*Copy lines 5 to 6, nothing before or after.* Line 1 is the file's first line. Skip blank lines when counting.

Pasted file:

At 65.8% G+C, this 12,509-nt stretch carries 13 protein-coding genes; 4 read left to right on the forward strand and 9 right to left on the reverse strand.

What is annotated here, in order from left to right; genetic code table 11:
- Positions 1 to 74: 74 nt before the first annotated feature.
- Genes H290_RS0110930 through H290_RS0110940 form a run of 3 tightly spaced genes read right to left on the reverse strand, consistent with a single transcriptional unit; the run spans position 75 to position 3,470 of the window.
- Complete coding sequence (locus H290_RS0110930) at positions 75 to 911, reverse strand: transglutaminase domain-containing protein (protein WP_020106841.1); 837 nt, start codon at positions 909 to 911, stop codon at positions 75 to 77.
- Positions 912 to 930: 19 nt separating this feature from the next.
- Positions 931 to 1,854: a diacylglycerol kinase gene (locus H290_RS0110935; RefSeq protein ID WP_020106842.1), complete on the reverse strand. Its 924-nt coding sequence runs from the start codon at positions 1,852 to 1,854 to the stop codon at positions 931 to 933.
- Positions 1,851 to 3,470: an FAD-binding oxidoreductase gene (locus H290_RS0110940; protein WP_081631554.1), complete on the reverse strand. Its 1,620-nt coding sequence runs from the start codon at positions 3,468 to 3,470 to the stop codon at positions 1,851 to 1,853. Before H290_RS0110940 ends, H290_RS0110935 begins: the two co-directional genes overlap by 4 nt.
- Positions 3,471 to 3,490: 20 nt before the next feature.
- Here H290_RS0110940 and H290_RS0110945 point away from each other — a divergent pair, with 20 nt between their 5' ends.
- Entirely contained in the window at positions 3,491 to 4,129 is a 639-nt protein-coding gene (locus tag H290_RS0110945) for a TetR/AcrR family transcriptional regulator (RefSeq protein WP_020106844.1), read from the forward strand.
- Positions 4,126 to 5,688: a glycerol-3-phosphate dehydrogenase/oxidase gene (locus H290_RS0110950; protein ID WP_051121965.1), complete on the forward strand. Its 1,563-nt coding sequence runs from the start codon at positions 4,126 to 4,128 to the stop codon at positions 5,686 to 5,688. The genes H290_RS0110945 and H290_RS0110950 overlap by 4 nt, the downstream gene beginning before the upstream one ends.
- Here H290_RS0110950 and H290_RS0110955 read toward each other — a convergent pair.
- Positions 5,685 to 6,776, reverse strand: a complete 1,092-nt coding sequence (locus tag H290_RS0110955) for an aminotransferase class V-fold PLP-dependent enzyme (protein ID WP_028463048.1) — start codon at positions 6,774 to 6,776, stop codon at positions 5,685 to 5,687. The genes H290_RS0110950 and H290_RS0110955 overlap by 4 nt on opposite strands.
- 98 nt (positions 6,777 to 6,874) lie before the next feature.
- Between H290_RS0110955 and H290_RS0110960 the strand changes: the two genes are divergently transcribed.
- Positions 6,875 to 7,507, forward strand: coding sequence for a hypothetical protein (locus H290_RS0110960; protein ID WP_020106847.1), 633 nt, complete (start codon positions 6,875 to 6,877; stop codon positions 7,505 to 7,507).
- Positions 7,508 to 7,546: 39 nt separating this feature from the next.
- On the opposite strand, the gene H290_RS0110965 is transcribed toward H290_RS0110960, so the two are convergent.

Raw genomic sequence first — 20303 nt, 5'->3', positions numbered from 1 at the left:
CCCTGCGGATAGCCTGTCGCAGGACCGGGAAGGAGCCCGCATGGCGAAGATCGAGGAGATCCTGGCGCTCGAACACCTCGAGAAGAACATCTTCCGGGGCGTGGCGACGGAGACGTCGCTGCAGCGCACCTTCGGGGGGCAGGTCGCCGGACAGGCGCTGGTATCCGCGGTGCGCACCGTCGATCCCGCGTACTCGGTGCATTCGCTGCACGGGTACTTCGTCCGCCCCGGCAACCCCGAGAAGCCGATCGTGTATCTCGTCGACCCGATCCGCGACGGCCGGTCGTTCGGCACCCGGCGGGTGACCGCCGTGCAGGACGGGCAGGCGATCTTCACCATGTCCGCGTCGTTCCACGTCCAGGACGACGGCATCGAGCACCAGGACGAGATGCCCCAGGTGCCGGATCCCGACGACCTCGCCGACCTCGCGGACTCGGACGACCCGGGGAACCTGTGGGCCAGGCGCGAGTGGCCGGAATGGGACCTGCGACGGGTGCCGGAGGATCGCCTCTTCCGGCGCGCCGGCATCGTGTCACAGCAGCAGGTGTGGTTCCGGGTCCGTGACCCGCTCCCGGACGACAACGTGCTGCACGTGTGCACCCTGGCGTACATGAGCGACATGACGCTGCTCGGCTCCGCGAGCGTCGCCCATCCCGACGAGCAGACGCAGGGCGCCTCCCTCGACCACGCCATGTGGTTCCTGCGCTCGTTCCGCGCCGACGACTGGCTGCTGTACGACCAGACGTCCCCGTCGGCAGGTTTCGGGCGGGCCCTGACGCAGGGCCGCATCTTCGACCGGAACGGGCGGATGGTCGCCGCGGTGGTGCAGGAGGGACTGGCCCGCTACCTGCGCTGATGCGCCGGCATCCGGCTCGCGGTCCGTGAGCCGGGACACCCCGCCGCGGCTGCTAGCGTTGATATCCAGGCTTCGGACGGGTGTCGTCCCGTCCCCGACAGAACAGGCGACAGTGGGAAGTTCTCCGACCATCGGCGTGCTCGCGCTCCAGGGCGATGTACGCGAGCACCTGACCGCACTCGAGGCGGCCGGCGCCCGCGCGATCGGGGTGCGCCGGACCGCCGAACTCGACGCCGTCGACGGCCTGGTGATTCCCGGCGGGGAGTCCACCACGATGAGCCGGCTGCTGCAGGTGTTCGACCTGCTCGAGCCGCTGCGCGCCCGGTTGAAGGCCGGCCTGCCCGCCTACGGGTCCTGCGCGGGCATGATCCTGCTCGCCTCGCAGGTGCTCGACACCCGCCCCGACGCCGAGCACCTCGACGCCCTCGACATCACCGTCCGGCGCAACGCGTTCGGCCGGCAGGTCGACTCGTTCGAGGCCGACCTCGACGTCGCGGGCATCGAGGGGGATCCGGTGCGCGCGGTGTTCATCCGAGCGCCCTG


- Complete coding sequence (locus H290_RS0110930) at positions 75 to 911, reverse strand: transglutaminase domain-containing protein (protein WP_020106841.1); 837 nt, start codon at positions 909 to 911, stop codon at positions 75 to 77.
- Positions 912 to 930: 19 nt separating this feature from the next.